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BDFL - Memuneh
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# 208329 7-Feb-2017 11:23
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From the FTC:

 

 

What Vizio was doing behind the TV screen

 

Consumers have bought more than 11 million internet-connected Vizio televisions since 2010. But according to a complaint filed by the FTC and the New Jersey Attorney General, consumers didn’t know that while they were watching their TVs, Vizio was watching them. The lawsuit challenges the company’s tracking practices and offers insights into how established consumer protection principles apply to smart technology.

 

Starting in 2014, Vizio made TVs that automatically tracked what consumers were watching and transmitted that data back to its servers. Vizio even retrofitted older models by installing its tracking software remotely. All of this, the FTC and AG allege, was done without clearly telling consumers or getting their consent.

 

What did Vizio know about what was going on in the privacy of consumers’ homes? On a second-by-second basis, Vizio collected a selection of pixels on the screen that it matched to a database of TV, movie, and commercial content. What’s more, Vizio identified viewing data from cable or broadband service providers, set-top boxes, streaming devices, DVD players, and over-the-air broadcasts. Add it all up and Vizio captured as many as 100 billion data points each day from millions of TVs.

 

Vizio then turned that mountain of data into cash by selling consumers’ viewing histories to advertisers and others. And let’s be clear: We’re not talking about summary information about national viewing trends. According to the complaint, Vizio got personal. The company provided consumers’ IP addresses to data aggregators, who then matched the address with an individual consumer or household. Vizio’s contracts with third parties prohibited the re-identification of consumers and households by name, but allowed a host of other personal details – for example, sex, age, income, marital status, household size, education, and home ownership. And Vizio permitted these companies to track and target its consumers across devices.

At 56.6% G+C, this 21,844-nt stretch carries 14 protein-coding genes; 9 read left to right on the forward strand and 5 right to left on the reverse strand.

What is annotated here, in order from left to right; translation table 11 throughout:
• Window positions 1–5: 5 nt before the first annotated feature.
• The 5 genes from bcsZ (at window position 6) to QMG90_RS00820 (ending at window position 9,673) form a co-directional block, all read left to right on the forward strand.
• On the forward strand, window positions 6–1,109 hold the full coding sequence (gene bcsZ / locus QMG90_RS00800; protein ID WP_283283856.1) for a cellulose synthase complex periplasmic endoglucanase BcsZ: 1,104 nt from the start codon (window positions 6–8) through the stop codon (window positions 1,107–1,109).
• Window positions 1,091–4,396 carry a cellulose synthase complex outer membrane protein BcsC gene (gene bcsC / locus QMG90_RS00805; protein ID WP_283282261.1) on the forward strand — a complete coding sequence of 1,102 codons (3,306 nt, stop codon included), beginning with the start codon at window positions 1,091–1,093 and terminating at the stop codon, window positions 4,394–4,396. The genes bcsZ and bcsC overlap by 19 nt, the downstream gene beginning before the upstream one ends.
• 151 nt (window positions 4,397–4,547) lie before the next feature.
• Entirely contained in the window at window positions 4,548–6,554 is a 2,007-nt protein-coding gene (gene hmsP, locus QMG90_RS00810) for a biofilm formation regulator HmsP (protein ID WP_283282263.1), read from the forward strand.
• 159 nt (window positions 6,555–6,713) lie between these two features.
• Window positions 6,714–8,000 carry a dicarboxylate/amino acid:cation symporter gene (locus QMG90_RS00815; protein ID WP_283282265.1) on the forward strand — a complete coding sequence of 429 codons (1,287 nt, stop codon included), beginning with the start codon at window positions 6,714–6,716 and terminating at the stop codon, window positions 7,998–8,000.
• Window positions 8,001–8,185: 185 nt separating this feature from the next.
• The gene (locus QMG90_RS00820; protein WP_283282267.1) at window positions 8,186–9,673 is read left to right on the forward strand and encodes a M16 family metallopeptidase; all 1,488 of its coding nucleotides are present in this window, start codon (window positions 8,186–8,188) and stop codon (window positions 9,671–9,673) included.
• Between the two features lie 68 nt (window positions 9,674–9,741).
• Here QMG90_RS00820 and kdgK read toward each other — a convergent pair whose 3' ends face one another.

That’s what Vizio was up to behind the screen, but what was the company telling consumers? Not much, according to the complaint.

 

Vizio put its tracking functionality behind a setting called “Smart Interactivity.” But the FTC and New Jersey AG say that the generic way the company described that feature – for example, “enables program offers and suggestions” – didn’t give consumers the necessary heads-up to know that Vizio was tracking their TV’s every flicker. (Oh, and the “Smart Interactivity” feature didn’t even provide the promised “program offers and suggestions.”)

 

The complaint alleges that Vizio engaged in unfair trade practices that violated the FTC Act and were unconscionable under New Jersey law. The complaint also alleges that Vizio failed to adequately disclose the nature of its “Smart Interactivity” feature and misled consumers with its generic name and description.

 

To settle the case, Vizio has agreed to stop unauthorized tracking, to prominently disclose its TV viewing collection practices, and to get consumers’ express consent before collecting and sharing viewing information. In addition, the company must delete most of the data it collected and put a privacy program in place that evaluates Vizio’s practices and its partners. The order also includes a $1.5 million payment to the FTC and an additional civil penalty to New Jersey for a total of $2.2 million.

 





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  # 1726665 26-Feb-2017 20:51
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Is there some way to identify and block this type of data transmission using your router?


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  # 1726668 26-Feb-2017 21:01
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Simplest way is to not connect your tv up to the net.
Use it as a dumb monitor and watch stuff via another method e.g. Apple TV.

Having said that, this data collection isn't all that different from what google does all the time with your browsing and search habits.
Arguably not even as intrusive as google, since I'd say your TV viewing habits say less about you than your browsing habits.

 
 
 
 


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Wannabe Geek


  # 1726705 26-Feb-2017 23:03
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And to think I was feeling a little sorry for myself after the NIC failed in my 5 year old LG. I had predominantly been using Chrome cast anyway. Thus maybe now happy to disconnect the Box from the net directly.


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